We need to continue to build on this success. We need to do more to support students who are struggling. We need to continue to have a safe and stable high school. We need to continue to offer challenging classes for students who are above grade-level and link them with out-of-school internships and mentoring opportunities. We need to continue supporting clubs and programs that offer our children the best extra curricular activities in the state. The High School has turned a corner and we need to continue this progress.
School Department Administration and the Budget:
When cuts are being made at the school level, when we can't afford full-time specialists in every school, when we can't have foreign language at earlier grades, when we can't have full-time art and music teachers in each school and when we have to cut para-professionals, it is incumbent upon us to ask these tough questions and to make these difficult choices. I want our budget to fund the greatest educational experience and opportunity possible for our students not to continue supporting an antiquated, inefficient bureaucracy.
You will hear some Committee members claim to be leading the charge on this issue, however, I am the only member who consistently requested evaluation and documentation for our staffing numbers. I am the only member to have filed a motion directing the Superintendent to make cuts in Central Administration and re-allocate those savings to the schools.
Teacher Evaluations and Teachers Contract:
When other school systems saw massive reductions in the number of teachers, reduction in their benefits and salaries and saw teacher strikes, Cambridge had settled on a contract that was beneficial to both parties and ensured the highest standard of teacher support and performance. This contract was a positive achievement for both the system and the CTA.
State/Federal Role in Local Education:
The state and federal government need to increase financial support to local communities for education. They need to better fund programs for special needs students and for early childhood education.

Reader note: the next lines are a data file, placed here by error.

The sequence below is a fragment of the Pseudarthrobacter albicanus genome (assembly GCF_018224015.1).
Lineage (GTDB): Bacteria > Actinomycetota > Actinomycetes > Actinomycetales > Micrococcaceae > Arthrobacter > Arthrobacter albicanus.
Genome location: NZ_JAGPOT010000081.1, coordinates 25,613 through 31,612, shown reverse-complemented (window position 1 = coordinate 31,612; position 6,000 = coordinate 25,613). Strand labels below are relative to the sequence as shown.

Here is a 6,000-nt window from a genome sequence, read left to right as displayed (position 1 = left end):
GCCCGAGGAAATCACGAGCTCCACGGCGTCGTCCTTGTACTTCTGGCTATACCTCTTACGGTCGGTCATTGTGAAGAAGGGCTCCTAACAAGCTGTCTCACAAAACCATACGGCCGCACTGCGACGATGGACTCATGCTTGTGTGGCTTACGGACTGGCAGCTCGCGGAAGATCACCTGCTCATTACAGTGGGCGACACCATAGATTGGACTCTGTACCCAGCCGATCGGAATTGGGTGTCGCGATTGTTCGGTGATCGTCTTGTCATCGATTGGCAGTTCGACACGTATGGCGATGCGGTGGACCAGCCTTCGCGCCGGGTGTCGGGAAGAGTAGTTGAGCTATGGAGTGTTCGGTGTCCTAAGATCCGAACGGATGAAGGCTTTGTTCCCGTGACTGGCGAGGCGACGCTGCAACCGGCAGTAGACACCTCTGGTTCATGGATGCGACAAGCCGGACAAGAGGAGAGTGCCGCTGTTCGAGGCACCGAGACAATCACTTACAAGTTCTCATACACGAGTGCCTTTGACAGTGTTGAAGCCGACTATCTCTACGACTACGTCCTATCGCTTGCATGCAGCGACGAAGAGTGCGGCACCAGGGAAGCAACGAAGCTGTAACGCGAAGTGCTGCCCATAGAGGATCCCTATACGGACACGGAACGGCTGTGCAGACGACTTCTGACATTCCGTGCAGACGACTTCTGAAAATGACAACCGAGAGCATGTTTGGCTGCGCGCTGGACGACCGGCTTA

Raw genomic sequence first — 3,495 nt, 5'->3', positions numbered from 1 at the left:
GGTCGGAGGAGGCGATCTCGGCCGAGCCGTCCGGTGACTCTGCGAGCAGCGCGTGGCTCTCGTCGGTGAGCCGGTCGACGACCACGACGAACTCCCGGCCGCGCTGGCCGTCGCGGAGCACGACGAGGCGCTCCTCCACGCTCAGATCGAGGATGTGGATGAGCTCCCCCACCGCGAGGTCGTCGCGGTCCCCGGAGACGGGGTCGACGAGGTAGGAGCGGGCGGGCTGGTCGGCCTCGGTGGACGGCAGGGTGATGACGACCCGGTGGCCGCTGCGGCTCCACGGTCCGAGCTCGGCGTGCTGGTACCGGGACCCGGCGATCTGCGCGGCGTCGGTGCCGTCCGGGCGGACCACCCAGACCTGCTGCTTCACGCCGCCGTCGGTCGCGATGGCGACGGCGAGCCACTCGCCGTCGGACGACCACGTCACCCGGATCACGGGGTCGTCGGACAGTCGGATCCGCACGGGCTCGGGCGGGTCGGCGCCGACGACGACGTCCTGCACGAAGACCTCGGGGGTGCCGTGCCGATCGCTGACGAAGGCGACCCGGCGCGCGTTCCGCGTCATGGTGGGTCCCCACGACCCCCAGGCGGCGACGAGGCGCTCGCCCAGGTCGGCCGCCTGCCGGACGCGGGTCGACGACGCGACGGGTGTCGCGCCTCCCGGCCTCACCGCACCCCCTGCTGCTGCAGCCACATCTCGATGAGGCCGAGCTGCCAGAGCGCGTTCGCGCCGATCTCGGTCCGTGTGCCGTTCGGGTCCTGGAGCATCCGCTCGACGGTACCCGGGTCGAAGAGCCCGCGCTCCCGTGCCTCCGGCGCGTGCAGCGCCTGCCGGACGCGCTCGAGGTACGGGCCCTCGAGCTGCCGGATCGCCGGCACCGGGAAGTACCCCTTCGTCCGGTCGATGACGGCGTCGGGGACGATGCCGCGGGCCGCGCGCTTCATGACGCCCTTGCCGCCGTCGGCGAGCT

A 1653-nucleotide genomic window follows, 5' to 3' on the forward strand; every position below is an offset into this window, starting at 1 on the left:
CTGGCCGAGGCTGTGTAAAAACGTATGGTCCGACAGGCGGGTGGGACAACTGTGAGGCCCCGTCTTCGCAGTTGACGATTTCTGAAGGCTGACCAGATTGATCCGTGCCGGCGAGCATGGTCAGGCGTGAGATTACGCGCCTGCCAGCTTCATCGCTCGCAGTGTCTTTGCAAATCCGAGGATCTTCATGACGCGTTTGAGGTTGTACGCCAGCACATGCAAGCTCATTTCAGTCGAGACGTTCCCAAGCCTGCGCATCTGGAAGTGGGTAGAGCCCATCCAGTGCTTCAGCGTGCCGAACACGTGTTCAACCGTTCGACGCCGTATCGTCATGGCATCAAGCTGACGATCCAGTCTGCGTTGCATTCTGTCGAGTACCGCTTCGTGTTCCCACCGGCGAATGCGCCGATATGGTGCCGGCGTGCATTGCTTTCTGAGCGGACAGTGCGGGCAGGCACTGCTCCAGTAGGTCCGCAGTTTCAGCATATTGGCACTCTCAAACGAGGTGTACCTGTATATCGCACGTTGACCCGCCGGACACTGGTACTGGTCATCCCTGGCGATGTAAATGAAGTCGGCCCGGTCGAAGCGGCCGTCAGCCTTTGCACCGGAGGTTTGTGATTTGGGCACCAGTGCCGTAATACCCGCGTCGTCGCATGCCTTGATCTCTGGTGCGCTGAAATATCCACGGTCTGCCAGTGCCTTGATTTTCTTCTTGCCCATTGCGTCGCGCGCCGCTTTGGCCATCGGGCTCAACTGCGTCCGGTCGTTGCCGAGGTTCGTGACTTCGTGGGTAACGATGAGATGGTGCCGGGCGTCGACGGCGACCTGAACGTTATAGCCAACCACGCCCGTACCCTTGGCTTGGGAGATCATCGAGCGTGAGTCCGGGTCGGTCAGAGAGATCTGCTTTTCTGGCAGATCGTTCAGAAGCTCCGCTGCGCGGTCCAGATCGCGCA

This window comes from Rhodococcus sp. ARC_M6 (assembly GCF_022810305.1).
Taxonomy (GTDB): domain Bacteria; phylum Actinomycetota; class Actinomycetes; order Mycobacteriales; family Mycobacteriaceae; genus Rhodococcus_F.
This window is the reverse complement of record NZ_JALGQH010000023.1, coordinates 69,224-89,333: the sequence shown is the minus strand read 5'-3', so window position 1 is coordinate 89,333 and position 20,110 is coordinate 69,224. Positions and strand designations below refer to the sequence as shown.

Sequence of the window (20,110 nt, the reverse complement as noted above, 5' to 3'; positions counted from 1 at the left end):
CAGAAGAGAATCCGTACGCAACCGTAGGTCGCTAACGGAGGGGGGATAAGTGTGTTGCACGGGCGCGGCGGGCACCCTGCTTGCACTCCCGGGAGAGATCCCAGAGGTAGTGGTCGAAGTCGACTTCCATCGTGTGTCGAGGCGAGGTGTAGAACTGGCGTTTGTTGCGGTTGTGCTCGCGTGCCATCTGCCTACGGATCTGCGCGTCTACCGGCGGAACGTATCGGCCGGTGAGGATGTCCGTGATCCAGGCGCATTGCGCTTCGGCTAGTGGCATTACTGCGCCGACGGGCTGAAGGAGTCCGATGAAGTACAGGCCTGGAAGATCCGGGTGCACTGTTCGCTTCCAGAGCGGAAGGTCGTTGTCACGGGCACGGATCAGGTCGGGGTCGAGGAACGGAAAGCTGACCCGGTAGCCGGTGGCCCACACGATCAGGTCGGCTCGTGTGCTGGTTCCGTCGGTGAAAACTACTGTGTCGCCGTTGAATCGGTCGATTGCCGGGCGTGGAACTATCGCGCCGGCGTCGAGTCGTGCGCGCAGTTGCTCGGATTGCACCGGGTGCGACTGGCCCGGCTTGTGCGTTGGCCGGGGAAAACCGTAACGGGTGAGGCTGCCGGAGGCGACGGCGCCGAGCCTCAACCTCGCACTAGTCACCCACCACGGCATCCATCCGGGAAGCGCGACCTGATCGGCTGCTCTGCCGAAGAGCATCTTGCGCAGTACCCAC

Although high housing prices play a role in this decline, it is too simplistic to say real estate is the only cause. The fact is, we don't know exactly why people are leaving or not choosing CPS. That is why I will call for better and more detailed exit surveys to be done when families leave the system. In addition, I will call for the Superintendent to reach out to those families who live in Cambridge but are not enrolling their children in public school, so we can better understand their choices. I will call for a five-year strategic plan and call for a Blue-Ribbon Committee of educators, parents, business and community leaders to develop a strategy to turn the enrollment decline around and offer recommendations to rebuild our school population. Healthy, vibrant public schools are the centerpiece of a strong, diverse, competitive and economically dynamic city. We must grow our public schools to achieve this goal.
In my first term on the Committee I didn't sit back and let others do the heavy lifting. I raised challenging and difficult issues. I applauded our accomplishments but I critiqued our shortcomings. I asked questions that led to greater transparency and accountability and was not afraid to work closely with all of my colleagues but to stand alone when necessary. That is what an elected leader is supposed to do. I hope that I have earned your #1 vote on November 8th and I hope to return to the Committee because there is more work to do on behalf of our children, our families and our community.
|Page last updated July 01, 2007||Cambridge Candidates|